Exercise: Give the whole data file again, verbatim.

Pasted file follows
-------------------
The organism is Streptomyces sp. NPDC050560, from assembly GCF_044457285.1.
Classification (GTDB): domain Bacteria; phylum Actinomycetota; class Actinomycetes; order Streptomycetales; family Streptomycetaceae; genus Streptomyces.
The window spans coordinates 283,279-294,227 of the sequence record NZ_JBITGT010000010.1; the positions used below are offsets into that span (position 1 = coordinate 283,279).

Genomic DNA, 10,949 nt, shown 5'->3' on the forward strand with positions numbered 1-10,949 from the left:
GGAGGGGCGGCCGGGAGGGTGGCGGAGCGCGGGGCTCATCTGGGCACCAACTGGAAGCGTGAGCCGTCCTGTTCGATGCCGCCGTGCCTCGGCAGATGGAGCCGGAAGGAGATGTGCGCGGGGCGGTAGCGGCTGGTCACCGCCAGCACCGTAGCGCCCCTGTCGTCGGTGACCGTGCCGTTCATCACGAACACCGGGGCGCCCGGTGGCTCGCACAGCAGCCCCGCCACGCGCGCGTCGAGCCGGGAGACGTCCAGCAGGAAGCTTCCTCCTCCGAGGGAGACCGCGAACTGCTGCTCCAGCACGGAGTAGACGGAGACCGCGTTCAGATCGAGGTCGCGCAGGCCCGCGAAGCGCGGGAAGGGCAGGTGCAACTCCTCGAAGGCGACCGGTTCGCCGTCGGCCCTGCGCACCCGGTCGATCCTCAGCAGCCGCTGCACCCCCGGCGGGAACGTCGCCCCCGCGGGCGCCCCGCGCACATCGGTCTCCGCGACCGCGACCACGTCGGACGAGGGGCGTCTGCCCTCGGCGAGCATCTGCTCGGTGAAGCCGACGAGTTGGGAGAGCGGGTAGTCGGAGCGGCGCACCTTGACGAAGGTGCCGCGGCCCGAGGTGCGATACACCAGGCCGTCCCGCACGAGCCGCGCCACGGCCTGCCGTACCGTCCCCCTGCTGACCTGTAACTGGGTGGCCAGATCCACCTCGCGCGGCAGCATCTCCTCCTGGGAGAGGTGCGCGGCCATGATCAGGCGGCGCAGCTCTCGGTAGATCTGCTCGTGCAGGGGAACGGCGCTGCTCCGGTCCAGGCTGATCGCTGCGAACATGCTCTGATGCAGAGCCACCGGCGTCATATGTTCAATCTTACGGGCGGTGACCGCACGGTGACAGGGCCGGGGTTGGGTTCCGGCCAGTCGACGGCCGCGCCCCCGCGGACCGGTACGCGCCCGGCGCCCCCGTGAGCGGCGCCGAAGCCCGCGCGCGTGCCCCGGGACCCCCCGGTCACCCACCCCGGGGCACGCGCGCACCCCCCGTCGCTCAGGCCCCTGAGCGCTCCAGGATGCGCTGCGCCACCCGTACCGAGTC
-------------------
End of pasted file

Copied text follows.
The organism is Streptomyces sp. NPDC050560, from assembly GCF_044457285.1.
Classification (GTDB): domain Bacteria; phylum Actinomycetota; class Actinomycetes; order Streptomycetales; family Streptomycetaceae; genus Streptomyces.
The window spans coordinates 283,279-294,227 of the sequence record NZ_JBITGT010000010.1; the positions used below are offsets into that span (position 1 = coordinate 283,279).

Genomic DNA, 10,949 nt, shown 5'->3' on the forward strand with positions numbered 1-10,949 from the left:
GGAGGGGCGGCCGGGAGGGTGGCGGAGCGCGGGGCTCATCTGGGCACCAACTGGAAGCGTGAGCCGTCCTGTTCGATGCCGCCGTGCCTCGGCAGATGGAGCCGGAAGGAGATGTGCGCGGGGCGGTAGCGGCTGGTCACCGCCAGCACCGTAGCGCCCCTGTCGTCGGTGACCGTGCCGTTCATCACGAACACCGGGGCGCCCGGTGGCTCGCACAGCAGCCCCGCCACGCGCGCGTCGAGCCGGGAGACGTCCAGCAGGAAGCTTCCTCCTCCGAGGGAGACCGCGAACTGCTGCTCCAGCACGGAGTAGACGGAGACCGCGTTCAGATCGAGGTCGCGCAGGCCCGCGAAGCGCGGGAAGGGCAGGTGCAACTCCTCGAAGGCGACCGGTTCGCCGTCGGCCCTGCGCACCCGGTCGATCCTCAGCAGCCGCTGCACCCCCGGCGGGAACGTCGCCCCCGCGGGCGCCCCGCGCACATCGGTCTCCGCGACCGCGACCACGTCGGACGAGGGGCGTCTGCCCTCGGCGAGCATCTGCTCGGTGAAGCCGACGAGTTGGGAGAGCGGGTAGTCGGAGCGGCGCACCTTGACGAAGGTGCCGCGGCCCGAGGTGCGATACACCAGGCCGTCCCGCACGAGCCGCGCCACGGCCTGCCGTACCGTCCCCCTGCTGACCTGTAACTGGGTGGCCAGATCCACCTCGCGCGGCAGCATCTCCTCCTGGGAGAGGTGCGCGGCCATGATCAGGCGGCGCAGCTCTCGGTAGATCTGCTCGTGCAGGGGAACGGCGCTGCTCCGGTCCAGGCTGATCGCTGCGAACATGCTCTGATGCAGAGCCACCGGCGTCATATGTTCAATCTTACGGGCGGTGACCGCACGGTGACAGGGCCGGGGTTGGGTTCCGGCCAGTCGACGGCCGCGCCCCCGCGGACCGGTACGCGCCCGGCGCCCCCGTGAGCGGCGCCGAAGCCCGCGCGCGTGCCCCGGGACCCCCCGGTCACCCACCCCGGGGCACGCGCGCACCCCCCGTCGCTCAGGCCCCTGAGCGCTCCAGGATGCGCTGCGCCACCCGTACCGAGTC